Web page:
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Energy Zappers 

1. Dehydration
Your extreme fatigue might be coming from hidden sources. Nixing these spirit-depleting factors from your life will automatically help reboot your verve.
It turns out that even moderate dehydration (which results in the loss of 3 percent of your body weight) can make you feel mentally sluggish and mess with your concentration. The next time you're feeling foggy or lightheaded, don't just assume you're in serious need of some food. Try downing a glass or two of water.

2. Cell Phones
Checking your cell before bed amps up brain activity, making it harder to doze off. Plus, any electronic gadget's artificial blue light can suppress the sleep hormone melatonin. A 2011 poll by the National Sleep Foundation found that 20 percent of people ages 19 to 29 are awakened by a call, text, or e-mail at least a few nights a week. Power it down well before bedtime.

3. Medication
Many drugs have veiled energy-sapping side effects. Chief among them are some classes of antidepressants and certain beta-blockers used to prevent migraines or treat high blood pressure. If you start a new med and feel more lethargic than usual, see doctor Bert for an alternative. (If there isn't one, take your dose right before bed.)

 4. Overtraining
While working out zaps the stress hormone cortisol, prolonged sweat sessions--like, for example, regularly running for more than 30 minutes at a steady rate--can actually rev cortisol production. Interval training (bursts of intense activity) combined with strength training (free-weight and body-weight moves) helps keep cortisol in check.

5. Low Iron
The mineral shuttles oxygen around your body and removes waste from your cells. If you're not getting around 18 milligrams a day, your body struggles to function properly and you can feel worn out; low iron levels in your diet can cause iron deficiency anemia. If you feel sluggish, call our office and ask for a simple blood test to see if you should be taking a supplement.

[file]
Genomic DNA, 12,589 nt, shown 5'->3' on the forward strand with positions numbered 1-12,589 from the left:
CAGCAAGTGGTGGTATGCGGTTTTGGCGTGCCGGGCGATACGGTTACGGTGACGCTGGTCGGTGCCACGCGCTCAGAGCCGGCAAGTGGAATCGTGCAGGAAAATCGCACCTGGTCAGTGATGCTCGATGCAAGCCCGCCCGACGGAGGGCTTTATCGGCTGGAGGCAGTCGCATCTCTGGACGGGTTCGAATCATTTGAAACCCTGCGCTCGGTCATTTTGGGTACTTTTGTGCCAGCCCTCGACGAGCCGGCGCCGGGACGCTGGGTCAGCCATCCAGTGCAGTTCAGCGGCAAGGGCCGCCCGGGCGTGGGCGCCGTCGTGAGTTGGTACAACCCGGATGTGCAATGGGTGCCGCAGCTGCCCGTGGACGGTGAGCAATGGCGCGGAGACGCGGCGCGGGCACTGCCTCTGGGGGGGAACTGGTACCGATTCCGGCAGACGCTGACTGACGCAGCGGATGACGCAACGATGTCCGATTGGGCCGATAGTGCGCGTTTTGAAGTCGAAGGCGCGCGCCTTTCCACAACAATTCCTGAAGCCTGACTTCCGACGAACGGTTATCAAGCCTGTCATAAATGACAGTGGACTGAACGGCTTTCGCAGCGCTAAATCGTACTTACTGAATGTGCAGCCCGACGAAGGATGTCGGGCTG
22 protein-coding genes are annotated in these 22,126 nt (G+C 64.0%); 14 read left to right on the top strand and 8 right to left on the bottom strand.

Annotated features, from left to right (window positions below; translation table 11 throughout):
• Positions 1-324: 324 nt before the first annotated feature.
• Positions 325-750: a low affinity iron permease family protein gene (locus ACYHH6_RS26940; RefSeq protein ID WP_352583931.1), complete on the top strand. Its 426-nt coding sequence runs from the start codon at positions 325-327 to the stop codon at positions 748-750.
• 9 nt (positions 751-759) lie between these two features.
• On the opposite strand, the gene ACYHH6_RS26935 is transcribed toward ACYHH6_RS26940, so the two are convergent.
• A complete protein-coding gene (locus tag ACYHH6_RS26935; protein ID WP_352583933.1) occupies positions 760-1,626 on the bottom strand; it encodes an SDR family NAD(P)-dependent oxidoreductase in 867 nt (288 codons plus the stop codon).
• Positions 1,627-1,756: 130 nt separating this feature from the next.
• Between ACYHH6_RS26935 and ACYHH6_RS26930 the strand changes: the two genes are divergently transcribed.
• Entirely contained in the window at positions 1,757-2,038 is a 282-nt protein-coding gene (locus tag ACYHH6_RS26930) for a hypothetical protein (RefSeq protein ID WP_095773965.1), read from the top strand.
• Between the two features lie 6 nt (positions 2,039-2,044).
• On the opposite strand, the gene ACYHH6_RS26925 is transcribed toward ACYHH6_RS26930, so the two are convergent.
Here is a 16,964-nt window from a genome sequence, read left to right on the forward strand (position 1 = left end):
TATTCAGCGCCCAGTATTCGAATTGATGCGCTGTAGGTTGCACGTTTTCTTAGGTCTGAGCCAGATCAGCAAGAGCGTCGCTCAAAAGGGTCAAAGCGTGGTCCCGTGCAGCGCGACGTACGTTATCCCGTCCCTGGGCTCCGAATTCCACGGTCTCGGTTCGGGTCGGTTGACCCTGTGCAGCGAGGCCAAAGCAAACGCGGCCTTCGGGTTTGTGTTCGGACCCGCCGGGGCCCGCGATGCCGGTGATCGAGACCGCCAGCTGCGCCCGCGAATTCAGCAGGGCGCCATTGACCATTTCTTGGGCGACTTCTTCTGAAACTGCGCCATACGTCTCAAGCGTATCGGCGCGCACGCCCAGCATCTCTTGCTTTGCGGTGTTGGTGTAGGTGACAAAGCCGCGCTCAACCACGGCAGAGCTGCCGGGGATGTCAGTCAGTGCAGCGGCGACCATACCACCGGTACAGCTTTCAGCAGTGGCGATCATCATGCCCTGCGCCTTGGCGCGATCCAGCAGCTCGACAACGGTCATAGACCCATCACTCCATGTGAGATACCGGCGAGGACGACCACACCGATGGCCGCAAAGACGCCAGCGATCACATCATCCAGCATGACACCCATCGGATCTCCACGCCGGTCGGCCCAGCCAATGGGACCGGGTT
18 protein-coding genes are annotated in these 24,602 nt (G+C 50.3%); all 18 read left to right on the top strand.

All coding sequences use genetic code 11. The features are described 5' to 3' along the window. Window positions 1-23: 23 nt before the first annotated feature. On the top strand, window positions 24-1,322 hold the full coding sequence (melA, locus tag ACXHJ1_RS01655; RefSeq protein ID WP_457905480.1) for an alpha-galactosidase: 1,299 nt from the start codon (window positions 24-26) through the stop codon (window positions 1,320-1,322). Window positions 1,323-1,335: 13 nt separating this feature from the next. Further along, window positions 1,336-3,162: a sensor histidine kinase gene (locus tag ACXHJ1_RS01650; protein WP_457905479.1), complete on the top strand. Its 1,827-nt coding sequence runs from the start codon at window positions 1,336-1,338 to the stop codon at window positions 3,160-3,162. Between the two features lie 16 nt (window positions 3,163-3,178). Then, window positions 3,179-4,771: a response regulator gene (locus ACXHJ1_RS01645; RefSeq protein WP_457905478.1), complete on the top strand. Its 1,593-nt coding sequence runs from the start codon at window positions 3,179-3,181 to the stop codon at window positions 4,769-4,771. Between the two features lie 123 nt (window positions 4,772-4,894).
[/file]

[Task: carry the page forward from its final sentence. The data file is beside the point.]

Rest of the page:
For more information please call our office at 786-360-6355 

Forty Winks

When we think of healthful lifestyle choices we generally consider requirements for a healthy diet and regular vigorous exercise. We want to be sure we're eating a wide variety of foods from the primary food groups and that we’re careful to watch our daily calorie intake. In the realm of exercise, we want to do a minimum of 30 minutes of vigorous exercise five days a week. These lifestyle recommendations apply to young and older adults, older children, and teenagers, that is, the entire extended family. But many people neglect to take into account the third pillar of healthy lifestyle enhancement, that of getting sufficient rest. Obtaining sufficient restorative, refreshing sleep may be the most underrated and under-discussed lifestyle choice.1,2

The amount of sleep necessary to maintain good health varies among individuals, but the minimum requirement is most often reported as seven hours. For most of us, getting less than seven hours of sleep a night on a regular basis will likely be insufficient to support physiological functioning. For example, the great philosopher Immanuel Kant famously got up at 5 am every day. But Kant went to bed at 10 pm, thus obtaining seven hours of restful sleep per night.